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A radiologist, X-ray technician, and X-ray technologist all work in the same field — radiology. However, they all have different roles to play in providing services to patients, and may work in different settings. It may also be possible for someone who starts his or her career as a X-ray technician to become X-ray technologist or a radiologist, but the training for a radiologist, X-ray technician, and X-ray technologist always varies.
X-ray technicians are trained in using X-ray equipment to take pictures of the inside of a person's body. These pictures are used in diagnosing diseases and injuries. Typically, X-ray technicians receive one to two years of training at a trade school, where they learn how to operate different types of X-ray equipment as well as how to position patients for efficient imaging.
X-ray technicians may find employment in hospitals and doctors' offices as well as in radiology clinics. They may also find jobs in nursing homes and dentistry facilities. In some cases, X-ray technicians venture into using other imaging technology besides X-rays, performing MRIs, CAT scans, and even ultrasounds. Though some people refer to those that repair X-ray equipment as X-ray technicians, they are more properly terms "X-ray repair technicians."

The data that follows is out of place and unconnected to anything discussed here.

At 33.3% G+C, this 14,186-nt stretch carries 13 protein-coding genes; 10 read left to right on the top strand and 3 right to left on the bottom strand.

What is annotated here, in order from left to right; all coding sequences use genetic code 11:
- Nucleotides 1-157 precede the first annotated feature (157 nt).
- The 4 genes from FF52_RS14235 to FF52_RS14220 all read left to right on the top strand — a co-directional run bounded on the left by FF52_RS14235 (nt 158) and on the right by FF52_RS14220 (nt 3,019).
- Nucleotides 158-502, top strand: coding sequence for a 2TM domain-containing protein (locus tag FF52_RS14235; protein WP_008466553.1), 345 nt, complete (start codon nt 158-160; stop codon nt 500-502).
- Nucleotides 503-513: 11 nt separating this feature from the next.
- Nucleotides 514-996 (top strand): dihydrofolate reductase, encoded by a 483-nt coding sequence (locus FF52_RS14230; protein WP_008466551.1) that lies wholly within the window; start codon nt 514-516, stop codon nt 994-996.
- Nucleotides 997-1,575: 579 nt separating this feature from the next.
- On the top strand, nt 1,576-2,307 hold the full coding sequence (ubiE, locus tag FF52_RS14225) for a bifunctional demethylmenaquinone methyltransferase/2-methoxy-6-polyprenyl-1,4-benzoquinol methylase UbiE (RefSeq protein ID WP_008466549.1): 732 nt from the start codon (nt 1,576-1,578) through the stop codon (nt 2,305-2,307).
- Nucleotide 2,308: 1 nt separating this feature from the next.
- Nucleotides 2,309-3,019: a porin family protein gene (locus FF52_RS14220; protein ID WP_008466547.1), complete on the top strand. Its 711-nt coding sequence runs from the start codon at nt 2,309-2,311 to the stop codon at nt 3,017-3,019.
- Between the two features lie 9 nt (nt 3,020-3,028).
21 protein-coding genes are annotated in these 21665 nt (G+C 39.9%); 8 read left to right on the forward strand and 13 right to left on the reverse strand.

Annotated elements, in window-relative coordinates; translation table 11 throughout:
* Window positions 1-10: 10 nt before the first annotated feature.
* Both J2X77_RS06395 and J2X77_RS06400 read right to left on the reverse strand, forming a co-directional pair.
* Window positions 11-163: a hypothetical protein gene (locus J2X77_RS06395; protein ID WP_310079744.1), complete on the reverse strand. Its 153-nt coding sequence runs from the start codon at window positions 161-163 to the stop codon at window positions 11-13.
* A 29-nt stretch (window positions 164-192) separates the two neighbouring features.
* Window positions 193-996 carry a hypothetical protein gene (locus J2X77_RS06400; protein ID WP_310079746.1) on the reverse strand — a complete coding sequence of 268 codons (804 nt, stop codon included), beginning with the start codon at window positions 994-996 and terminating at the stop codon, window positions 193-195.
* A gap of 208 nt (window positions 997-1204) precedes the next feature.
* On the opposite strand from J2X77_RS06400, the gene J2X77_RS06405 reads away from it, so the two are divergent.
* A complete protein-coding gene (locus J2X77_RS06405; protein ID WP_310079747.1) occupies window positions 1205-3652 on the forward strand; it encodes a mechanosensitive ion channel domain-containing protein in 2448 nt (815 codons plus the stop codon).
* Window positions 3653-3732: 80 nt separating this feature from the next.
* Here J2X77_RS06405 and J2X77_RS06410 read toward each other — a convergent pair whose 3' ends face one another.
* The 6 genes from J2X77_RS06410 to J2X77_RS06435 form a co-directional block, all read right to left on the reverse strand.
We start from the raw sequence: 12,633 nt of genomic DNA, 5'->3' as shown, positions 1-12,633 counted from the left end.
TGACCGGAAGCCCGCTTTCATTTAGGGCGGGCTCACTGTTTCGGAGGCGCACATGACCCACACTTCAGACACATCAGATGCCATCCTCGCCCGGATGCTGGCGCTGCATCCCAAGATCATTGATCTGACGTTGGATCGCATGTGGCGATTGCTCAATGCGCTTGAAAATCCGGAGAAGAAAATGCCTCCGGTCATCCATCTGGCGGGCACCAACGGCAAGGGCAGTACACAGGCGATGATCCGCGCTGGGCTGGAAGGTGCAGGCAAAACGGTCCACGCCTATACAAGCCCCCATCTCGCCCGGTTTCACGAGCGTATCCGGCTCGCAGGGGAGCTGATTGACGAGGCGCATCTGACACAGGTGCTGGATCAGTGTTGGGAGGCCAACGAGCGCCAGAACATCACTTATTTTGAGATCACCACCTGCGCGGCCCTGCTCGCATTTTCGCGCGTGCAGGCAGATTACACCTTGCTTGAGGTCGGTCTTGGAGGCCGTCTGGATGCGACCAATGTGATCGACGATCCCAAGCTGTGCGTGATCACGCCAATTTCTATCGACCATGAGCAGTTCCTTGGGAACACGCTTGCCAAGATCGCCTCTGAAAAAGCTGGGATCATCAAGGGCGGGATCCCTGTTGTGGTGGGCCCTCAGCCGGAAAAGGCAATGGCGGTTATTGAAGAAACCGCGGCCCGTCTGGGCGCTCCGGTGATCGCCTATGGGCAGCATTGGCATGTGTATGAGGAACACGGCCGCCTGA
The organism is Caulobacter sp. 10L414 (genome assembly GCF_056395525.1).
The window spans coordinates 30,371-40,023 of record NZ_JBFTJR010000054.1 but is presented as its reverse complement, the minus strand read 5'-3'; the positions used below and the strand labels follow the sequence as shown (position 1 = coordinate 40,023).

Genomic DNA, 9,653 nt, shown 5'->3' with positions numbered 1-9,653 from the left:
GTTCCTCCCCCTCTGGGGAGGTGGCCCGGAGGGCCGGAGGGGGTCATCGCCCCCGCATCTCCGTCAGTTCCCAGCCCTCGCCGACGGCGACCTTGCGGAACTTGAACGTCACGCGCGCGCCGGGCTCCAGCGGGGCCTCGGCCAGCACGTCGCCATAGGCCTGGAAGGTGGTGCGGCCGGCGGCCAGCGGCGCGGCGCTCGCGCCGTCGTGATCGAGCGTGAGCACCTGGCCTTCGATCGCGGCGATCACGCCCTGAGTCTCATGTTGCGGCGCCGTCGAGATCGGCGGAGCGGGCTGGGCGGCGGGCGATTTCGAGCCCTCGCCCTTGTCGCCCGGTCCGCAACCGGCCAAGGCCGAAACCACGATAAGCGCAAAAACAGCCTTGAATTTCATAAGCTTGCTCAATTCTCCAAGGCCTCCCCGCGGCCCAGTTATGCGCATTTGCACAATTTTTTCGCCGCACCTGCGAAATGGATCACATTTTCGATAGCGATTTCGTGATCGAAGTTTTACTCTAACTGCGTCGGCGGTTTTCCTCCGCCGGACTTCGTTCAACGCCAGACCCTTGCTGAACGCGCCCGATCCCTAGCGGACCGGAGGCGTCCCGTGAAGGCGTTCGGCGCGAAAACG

An X-ray technician cannot talk to patients about the results of X-rays or issue diagnoses. Instead, a radiologist or doctor typically has this responsibility. A radiologist is a person who is trained in interpreting diagnostic images, such as those obtained from X-rays as well as MRIs, CAT scans, and ultrasounds. Sometimes, a radiologist will also handle radioactive materials in the course of her medical-imaging work. A radiologist can also find work in a hospital, clinic, doctor's office, radiology center, dentist's office, or nursing home.
The difference between an X-ray technician and a radiologist is that an X-ray technician can only perform the X-rays while the radiologist gets the images from the technician and analyzes them, making a diagnosis. Sometimes radiologists also operate imaging equipment, such as when they work in a small facility that does not also employ a technician. Additionally, radiologists may perform some minor medical procedures that incorporate the use of imaging machines.
An X-ray technologist, also known as a radiographer, has typically completed at least two years of intensive training, culminating in an associate's or bachelor's degree. X-ray technologists use X-rays and other diagnostic-imagining tests to take images of a person's insides. Once these images have been taken and developed, an X-ray technologist passes them on to a radiologist who will diagnose the patient. Often, X-ray technologists are able to fill supervisory jobs and even interpret data in addition to operating imaging machinery.